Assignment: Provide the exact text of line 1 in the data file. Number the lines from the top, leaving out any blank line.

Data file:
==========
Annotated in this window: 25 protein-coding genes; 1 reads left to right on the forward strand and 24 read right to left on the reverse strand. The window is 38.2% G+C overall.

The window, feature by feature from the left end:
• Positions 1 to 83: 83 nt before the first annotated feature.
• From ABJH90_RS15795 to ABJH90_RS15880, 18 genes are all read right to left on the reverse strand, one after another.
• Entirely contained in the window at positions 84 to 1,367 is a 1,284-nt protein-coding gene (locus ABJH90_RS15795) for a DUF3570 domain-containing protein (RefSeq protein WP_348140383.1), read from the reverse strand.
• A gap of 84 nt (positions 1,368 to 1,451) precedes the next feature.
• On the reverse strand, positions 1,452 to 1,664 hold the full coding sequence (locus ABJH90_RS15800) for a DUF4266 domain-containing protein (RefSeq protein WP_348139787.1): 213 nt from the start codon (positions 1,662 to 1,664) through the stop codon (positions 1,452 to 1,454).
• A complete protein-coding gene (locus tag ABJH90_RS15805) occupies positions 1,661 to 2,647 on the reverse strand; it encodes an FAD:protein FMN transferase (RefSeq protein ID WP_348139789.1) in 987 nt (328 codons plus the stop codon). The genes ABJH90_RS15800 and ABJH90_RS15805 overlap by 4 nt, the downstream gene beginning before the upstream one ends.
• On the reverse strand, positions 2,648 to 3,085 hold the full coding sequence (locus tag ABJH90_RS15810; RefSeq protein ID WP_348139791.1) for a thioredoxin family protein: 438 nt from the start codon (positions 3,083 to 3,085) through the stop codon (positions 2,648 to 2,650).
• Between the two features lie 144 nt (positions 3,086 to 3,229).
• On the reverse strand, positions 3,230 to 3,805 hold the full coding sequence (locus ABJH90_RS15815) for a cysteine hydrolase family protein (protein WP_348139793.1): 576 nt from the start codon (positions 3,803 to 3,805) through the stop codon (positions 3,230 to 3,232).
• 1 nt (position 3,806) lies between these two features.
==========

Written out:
Annotated in this window: 25 protein-coding genes; 1 reads left to right on the forward strand and 24 read right to left on the reverse strand. The window is 38.2% G+C overall.